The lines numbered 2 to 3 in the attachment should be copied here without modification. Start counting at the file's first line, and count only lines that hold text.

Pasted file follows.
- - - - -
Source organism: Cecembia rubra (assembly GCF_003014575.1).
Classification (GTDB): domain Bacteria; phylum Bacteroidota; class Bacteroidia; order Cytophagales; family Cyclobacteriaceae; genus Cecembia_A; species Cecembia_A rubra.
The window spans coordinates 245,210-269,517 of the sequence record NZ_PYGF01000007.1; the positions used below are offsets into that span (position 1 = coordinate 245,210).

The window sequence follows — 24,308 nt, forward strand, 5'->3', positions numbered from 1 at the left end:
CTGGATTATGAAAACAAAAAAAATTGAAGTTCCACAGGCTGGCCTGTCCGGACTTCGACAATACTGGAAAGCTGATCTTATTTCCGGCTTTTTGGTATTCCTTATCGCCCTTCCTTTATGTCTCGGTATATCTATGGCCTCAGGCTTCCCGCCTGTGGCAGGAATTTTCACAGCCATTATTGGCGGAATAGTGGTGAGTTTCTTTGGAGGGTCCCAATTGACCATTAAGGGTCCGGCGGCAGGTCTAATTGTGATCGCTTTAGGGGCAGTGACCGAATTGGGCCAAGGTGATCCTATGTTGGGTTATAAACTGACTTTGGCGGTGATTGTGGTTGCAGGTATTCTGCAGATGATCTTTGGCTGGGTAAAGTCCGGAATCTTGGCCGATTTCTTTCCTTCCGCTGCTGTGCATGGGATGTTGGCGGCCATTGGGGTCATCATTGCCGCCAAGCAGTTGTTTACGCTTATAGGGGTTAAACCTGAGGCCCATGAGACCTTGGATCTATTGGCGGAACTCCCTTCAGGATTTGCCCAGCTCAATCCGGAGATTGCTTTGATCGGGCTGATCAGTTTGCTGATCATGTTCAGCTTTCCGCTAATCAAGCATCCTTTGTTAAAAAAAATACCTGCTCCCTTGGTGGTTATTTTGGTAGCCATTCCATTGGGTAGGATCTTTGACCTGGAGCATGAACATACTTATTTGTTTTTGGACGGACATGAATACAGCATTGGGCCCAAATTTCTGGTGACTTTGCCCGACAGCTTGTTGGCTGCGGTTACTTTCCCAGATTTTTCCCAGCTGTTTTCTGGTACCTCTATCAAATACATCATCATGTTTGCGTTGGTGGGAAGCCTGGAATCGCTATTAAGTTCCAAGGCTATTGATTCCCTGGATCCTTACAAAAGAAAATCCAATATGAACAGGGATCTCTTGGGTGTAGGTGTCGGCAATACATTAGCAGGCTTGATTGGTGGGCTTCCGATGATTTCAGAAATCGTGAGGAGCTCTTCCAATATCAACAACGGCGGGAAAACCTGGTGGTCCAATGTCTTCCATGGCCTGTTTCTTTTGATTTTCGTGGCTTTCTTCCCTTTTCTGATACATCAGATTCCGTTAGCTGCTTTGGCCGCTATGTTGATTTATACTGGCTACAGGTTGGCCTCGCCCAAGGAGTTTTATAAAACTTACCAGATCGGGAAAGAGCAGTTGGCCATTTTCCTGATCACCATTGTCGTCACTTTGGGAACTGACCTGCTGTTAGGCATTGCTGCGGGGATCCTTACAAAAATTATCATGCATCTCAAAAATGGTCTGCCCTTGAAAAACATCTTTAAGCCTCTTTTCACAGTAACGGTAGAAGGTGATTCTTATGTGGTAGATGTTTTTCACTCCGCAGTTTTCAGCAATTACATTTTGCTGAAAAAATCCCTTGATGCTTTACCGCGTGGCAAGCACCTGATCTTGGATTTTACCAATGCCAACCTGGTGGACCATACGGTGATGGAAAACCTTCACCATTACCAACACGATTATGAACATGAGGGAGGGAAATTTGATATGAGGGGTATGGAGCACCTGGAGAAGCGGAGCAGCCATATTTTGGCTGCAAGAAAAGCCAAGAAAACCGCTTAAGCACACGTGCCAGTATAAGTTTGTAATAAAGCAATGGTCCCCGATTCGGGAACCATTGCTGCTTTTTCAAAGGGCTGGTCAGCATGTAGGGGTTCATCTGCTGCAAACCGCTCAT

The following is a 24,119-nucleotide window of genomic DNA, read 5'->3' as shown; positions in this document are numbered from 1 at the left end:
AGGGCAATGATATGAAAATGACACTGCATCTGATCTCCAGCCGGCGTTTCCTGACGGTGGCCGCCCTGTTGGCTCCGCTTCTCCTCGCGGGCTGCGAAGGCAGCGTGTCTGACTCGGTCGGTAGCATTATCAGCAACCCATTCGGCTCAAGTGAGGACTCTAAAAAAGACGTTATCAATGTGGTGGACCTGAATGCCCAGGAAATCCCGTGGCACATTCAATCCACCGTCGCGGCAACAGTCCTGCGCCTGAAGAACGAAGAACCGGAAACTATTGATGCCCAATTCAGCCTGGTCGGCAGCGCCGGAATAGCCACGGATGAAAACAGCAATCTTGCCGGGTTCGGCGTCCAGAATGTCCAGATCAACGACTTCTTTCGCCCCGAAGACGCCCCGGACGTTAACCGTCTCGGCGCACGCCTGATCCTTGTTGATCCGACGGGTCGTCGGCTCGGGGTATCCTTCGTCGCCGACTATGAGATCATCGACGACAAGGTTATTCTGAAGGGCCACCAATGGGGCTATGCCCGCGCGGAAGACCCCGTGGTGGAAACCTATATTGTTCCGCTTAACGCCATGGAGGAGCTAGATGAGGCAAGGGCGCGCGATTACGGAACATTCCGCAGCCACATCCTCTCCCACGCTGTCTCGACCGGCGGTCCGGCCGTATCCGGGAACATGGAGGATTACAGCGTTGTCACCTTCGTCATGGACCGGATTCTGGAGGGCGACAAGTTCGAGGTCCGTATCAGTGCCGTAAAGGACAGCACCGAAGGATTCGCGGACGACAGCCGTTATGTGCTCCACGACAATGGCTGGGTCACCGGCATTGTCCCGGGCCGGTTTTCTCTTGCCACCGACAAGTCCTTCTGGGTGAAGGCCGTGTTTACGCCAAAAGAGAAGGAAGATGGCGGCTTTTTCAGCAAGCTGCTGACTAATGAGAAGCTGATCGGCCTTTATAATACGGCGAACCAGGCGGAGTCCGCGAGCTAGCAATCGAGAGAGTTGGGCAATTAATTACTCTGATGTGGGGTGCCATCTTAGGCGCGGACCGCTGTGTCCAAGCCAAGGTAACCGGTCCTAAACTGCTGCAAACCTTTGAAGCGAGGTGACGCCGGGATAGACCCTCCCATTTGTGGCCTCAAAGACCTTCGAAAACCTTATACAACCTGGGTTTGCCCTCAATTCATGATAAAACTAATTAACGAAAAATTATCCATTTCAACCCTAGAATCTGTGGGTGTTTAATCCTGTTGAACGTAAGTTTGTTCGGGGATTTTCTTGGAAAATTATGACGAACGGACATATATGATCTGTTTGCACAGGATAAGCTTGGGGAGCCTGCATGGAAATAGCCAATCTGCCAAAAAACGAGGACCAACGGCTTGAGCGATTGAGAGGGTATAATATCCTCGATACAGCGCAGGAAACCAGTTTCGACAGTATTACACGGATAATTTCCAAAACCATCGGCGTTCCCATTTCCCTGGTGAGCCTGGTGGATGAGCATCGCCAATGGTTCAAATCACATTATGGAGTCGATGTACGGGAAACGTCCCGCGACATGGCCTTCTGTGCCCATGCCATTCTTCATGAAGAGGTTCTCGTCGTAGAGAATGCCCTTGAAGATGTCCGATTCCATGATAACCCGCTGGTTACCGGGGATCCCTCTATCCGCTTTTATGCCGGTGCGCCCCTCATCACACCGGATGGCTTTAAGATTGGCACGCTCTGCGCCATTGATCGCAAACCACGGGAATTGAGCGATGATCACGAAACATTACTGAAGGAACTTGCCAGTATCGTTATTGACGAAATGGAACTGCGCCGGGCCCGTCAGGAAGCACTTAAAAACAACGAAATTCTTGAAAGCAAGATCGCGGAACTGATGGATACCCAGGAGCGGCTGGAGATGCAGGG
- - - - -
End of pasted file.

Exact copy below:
Classification (GTDB): domain Bacteria; phylum Bacteroidota; class Bacteroidia; order Cytophagales; family Cyclobacteriaceae; genus Cecembia_A; species Cecembia_A rubra.
The window spans coordinates 245,210-269,517 of the sequence record NZ_PYGF01000007.1; the positions used below are offsets into that span (position 1 = coordinate 245,210).